Toxic Plastic: Stop Plastic at your Country’s Border

We are fascinated by plastic, its look and usefulness, and have totally ignored the damage it causes to our health and in the environment. Plastic is a poison. Toxic plastic waste cannot ever be effectively managed. The extent of its contamination of our life supporting Earth is catastrophic and this has finally reached global public awareness.

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Steller’s Sea Cow – Extinct in 1768

Steller’s sea cow was first seen by Europeans in 18th century around the Commander Islands in the Bering Sea between Alaska and Russia. Fossil records show that its range was more extensive during the Pleistocene epoch (from 2.6 million to 11.7 thousand years ago) and its population numbers had been much …

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Japanese Sea Lion – Extinct 1974

The Japanese sea lion was an aquatic mammal that became extinct in the 1970s and was to be found in the Japanese Archipelago and the Korean Peninsula. They inhabited the Sea of Japan along the northwest Pacific coastline, more specifically in Japan, Korea, southern Kamchatka Peninsula, Kuril Islands and …

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Pyrenean Ibex Extinct in 2000 – EU Conservation Failure

Ibex are wild goats that live in the mountainous regions of Europe, north central Asia and northern Africa. There are five species of ibex. They have long, curved horns and cloven hooves. Males have long beards. Ibex are related to antelopes, buffalo, bison, cattle, goats and sheep.The Pyrenean ibex was …

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Radiofrequency Radiation, here’s the thing

At one end of the radiation spectrum there is the non-ionising radiofrequency, electromagnetic radiation (RF). These longwave and microwave frequencies are used for radio, TV, smartphones, smart meters, base stations, Wi-Fi and other wireless telecommunications. RF radiation lies in the …

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Western Black Rhinoceros – Extinct 2003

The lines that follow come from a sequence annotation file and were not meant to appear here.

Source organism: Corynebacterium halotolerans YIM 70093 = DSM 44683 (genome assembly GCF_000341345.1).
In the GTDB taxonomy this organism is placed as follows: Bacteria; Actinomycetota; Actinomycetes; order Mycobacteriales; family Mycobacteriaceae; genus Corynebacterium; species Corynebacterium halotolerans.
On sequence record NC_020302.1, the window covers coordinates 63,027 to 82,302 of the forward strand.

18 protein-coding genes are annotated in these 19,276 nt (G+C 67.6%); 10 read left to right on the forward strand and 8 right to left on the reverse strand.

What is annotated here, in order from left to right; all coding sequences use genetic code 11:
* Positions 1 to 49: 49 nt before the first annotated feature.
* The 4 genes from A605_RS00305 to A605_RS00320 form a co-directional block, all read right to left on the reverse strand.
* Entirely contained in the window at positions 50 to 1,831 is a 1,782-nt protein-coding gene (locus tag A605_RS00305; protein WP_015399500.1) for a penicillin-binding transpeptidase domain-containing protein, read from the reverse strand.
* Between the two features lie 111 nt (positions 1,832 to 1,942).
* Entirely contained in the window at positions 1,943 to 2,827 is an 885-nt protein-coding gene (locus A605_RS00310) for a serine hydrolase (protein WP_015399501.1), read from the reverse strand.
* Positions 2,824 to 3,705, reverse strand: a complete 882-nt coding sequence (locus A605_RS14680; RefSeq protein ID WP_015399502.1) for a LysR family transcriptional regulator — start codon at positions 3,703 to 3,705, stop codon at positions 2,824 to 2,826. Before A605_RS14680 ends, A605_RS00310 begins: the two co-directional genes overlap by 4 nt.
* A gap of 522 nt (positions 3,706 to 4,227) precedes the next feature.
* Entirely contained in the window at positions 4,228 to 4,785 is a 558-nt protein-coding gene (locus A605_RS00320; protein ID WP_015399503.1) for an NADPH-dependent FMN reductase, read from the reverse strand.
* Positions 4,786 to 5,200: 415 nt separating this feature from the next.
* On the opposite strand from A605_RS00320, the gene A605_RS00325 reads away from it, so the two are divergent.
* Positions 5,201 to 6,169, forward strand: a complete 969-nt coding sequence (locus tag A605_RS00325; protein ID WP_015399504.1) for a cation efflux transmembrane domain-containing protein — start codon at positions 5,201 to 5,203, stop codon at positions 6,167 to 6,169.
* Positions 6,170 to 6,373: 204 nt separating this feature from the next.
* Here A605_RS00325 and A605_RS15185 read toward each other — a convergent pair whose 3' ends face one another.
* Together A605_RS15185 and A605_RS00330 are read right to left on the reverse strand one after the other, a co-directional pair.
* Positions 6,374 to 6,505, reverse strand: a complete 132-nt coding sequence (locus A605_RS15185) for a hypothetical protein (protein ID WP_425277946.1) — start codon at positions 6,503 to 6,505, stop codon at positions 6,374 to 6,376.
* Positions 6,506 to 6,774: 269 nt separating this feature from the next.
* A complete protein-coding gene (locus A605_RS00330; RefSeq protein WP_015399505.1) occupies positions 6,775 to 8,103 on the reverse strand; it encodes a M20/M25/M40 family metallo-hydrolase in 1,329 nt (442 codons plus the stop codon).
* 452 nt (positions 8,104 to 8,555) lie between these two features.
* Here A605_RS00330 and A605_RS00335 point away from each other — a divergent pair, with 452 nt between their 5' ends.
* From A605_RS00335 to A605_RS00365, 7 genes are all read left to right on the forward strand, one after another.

An estimated one million black rhinoceroses from four different subspecies roamed the savannas of Africa in 1900. By 2001 that number had dropped to about 2,300 black rhinos and just three subspecies. This is the story of how we exterminated one of those subspecies, the western black rhinoceros. There have been some …

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Caribbean Monk Seal – Extinct 1952

The Caribbean Monk Seal was also known as the West Indian Monk Seal or Sea Wolf. The first Europeans to see them in August 1494 were Christopher Columbus and his crew when their ship laid anchor off the island of Alta Velo. Their population size, prior to exploitation by Europeans and overfishing, as at the early 17th Century has been estimated at something over a quarter of a million distributed over 13 breeding colonies each 300km apart.

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Malta – Pollution and Dead Zones, But Who Gives a Damn

By far the most fundamental division within humanity is between people who give a damn and people who do not. In Malta, for example, the few give a damn and the many do not. We are following the pied piper’s tune of unrestrained economic growth, wild consumerism, high-rise buildings, anything goes …

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Megafauna Extinctions and the Human Insanity Gene

Megafauna are big animals. Elephants and rhinoceros are megafauna, as are giraffes, whales, cows, deer, tigers, and even humans. The mass extinction of megafauna took place in bursts and started forty thousand years ago in Australia. The second burst was about fifteen thousand years ago in North and South America.

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The Moa Lived in Aotearoa and Became Extinct in 1445

For millions of years, nine species of large, flightless birds known as Moas thrived on the islands today known as New Zealand (Aotearoa). The evolutionary lineage of these Moas dates back sixty million years. The Moa fed on twigs and plants. The Moas had one main predator and that was the …

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